During my work for the local council, removing and squashing dumped cars - if you can call some of them dumped - I come across quite a few dumped bikes. So far I have acquired a Honda CB125, Honda SilverWing and my current bike, which is the only one that I actually got around to riding, a shaftdrive Yamaha T80. Well, it was free and had six months tax and MOT left on it, the guy's wife demanded he get rid of it due to old age - his not the bike's!
I did acquire a Honda 70, from the scrapyard we use, that had the rear shocks replaced by two bits of angle iron welded in position! I robbed that for the exhaust and wheels... even though it ran as well, so now I have a Honda 70 engine cluttering up my shed, along with the Yamaha, one mountain bike, a Chopper restoration project, various bits of computers and hi-fi, etc.
After cleaning it, buying a new battery, and repairing various holes in the rear mudguard that was letting water into the seat, it runs quite happily, pushing 140mpg if you like running on air. Not bad for nothing, all I have bought is a speedo cable that snapped when I achieved 45mph going to work down a slight hill one day, and deciding any faster might have the engine lose a few parts due to the vibration.
No oil has been bought, just using anything that looks about the right type found in the cars I take. Only clean oil, though. Three oil changes and about 500 miles later it, it still dies going up anything bigger than a matchbox - either ride in second screaming the tits off it, or sit in third at just above killing the engine speed.
I had my first fall on my bike the other week, the roads around where I live and work are atrocious, plenty of oil and diesel, along with maniac drivers, who seem intent on cutting you up, not waiting five milliseconds for you to get out of the way. On the same day, I was cut up three times in 50 yards and fell off.
On the day, it had pissed it down, so the roads were still wet and nicely covered in diesel, so there I was trundling along on my Yamaha T80, slowing down and being wary of the junction with maniacs coming in from the right side, when I saw the cyclist. Riding very close to the centre line in the nearside lane, so I slowed even more, and then it happened.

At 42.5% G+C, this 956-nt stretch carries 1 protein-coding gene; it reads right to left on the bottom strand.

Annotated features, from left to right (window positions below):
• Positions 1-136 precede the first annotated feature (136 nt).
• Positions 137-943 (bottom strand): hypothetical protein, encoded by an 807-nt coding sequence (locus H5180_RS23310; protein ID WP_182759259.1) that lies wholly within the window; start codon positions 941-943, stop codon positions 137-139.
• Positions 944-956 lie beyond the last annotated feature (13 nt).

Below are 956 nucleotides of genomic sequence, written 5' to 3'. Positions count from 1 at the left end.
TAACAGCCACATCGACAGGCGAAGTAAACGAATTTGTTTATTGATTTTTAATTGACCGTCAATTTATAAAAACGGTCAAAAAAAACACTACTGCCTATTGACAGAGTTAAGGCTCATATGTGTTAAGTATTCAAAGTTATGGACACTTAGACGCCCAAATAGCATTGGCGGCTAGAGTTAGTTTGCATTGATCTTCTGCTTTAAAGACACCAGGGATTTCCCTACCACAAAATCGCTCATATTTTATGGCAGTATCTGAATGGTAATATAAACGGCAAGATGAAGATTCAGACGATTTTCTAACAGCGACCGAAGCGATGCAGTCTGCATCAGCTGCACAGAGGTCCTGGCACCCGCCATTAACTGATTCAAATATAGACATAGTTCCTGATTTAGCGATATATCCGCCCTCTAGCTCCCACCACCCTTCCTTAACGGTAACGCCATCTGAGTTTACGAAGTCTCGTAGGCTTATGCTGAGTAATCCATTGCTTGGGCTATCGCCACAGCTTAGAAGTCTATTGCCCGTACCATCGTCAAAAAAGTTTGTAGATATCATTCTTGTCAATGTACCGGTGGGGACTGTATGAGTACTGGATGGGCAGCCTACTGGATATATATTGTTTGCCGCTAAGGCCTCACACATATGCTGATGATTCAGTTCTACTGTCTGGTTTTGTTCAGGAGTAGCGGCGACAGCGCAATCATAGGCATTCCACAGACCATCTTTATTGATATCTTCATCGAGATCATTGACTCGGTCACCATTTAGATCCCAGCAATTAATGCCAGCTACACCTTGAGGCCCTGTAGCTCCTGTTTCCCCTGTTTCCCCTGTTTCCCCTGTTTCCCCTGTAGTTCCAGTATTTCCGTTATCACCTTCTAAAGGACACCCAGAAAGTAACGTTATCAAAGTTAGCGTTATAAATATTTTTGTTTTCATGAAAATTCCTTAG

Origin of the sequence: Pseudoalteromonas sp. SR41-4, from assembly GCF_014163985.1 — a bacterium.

Give him his due, he did stick his hand out, just after pulling across in front of me, and then looking over his shoulder, as I braked and swerved out of the way. Not a very clever move on my part as I wobbled first one way and then the other, wondering how much this would hurt as I went down. Just then I realised why you don't use your front brake a split second before your back brake, never did that when I used to ride a pushbike to work.
After realizing that I wasn't too badly injured, I screamed abuse at the cyclist, who by now was across the lanes and on the pavement, thoughtfully looking over his shoulder to see me laying in the road, across my bike, ranting away.
Pulling myself up, I looked behind and saw a nice queue of traffic patiently waiting for me, and the school kids waiting to see what would happen next, as I pulled myself and bike back up, and hobbled and dragged the bike to the side of the road.
Once I had persuaded the bike to come out of gear, and checked it over, I kicked it over, and carried on back to work, where I took off the foot pegs and straightened them in a vice, along with a slight adjustment to the gear change. The biggest damage was cracking the front brake lever mounting lugs, so now I have to get new switchgear.
All I got out of that was to look very stupid, and not one bruise or scratch as proof of what happened. Very lucky you might say, but it taught me a lesson, in those two or three seconds before I hit the road, how easy it can be to come off, no matter how slow you are going, and you have to keep your wits about you at all times, even a simple thing like a moron on a pushbike could get you killed.